The first official meeting of the conference committee is expected to occur sometime next week, at which point the conferees will begin attempting to reconcile the Senate and House budget proposals. Both budgets were passed with largely partisan support, so both Democrats and Republicans will need to look toward compromises over the next two months.
Bipartisan discussions over how to end the partial government shutdown and raise the debt ceiling are coming down to the wire as this week begins, with only three days left until October 17 -- the date that Treasury Secretary Jack Lew says the U.S. government would be left with a dangerously low amount of cash on hand and default could potentially be imminent.
Today, the Fix the Debt Campaign's Congressional Fiscal Leadership Council released an open letter signed by a group of 120 former Members of Congress, calling for the President and Congress to start addressing the nation's fiscal problems. The members express that returning to the normal budget process is essential, and recognize that while working toward a bipartisan agreement may be difficult, it is necessary:
While it is incredibly disappointing that elected officials in Washington failed to avoid a government shutdown, attention is quickly turning towards raising the federal debt ceiling, which currently stands at $16.699 trillion.
Congress faces a number of looming fiscal crises this fall, and the first obstacle is just around the corner -- if lawmakers fail to pass legislation to fund federal programs before September 30, the government will shut down. Today, CRFB released a new Q&A for understanding government shutdowns and related issues, including continuing resolutions and the federal appropriations process. This new resource also provides a historical and legislative background to the upcoming fiscal
Yesterday, CRFB praised the recent bipartisan agreement to enact a permanent fix for student loans instead of another temporary and costly solution. The agreement would reduce interest rates for all borrowers in 2013 and then permanently peg future rates to those of government bonds in a way that will not add to ten-year budget deficits. The deal would be a permanent and fiscally responsible solution -- not something we see everyday.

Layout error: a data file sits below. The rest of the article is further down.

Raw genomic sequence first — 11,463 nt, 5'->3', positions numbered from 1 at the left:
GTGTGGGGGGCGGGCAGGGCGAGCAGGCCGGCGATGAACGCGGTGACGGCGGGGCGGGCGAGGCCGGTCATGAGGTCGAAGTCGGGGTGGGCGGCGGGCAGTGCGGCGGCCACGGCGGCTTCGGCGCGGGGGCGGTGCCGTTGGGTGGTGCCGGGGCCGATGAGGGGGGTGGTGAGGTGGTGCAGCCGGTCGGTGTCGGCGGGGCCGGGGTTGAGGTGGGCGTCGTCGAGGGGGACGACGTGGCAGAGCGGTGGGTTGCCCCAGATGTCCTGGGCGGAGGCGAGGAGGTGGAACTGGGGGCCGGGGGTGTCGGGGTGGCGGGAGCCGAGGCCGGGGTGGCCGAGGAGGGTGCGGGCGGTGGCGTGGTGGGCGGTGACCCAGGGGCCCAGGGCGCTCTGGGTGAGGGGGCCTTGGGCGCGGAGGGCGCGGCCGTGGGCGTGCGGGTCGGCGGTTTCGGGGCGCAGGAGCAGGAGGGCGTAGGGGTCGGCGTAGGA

After weeks of deliberation and two and a half weeks after a key deadline passed, we finally have a deal on student loans. A bipartisan group of Senators and the White House hashed out a deal to reform student loan interest rates, well after the 3.4 percent rate on subsidized Stafford loans had reverted to 6.8 percent on July 1.
The appropriations process is usually arduous, but this year may be even more so. The largest disagreement between the Senate and House, which is nowhere close to being solved, is how to deal with sequestration. The Senate Appropriations Committee is working from an overall funding level of $1,058 billion for FY 2014, as was set by the Budget Control Act caps without sequestration.
According to press reports today, Senate Finance Committee Chairman Max Baucus (D-MT) and Ranking Member Orrin Hatch (R-UT) are about to take a very encouraging step on tax reform this morning, releasing a letter to their colleagues to inform them that the Committee will follow the Fiscal Commission's "Zero Plan" approach to tax reform this year.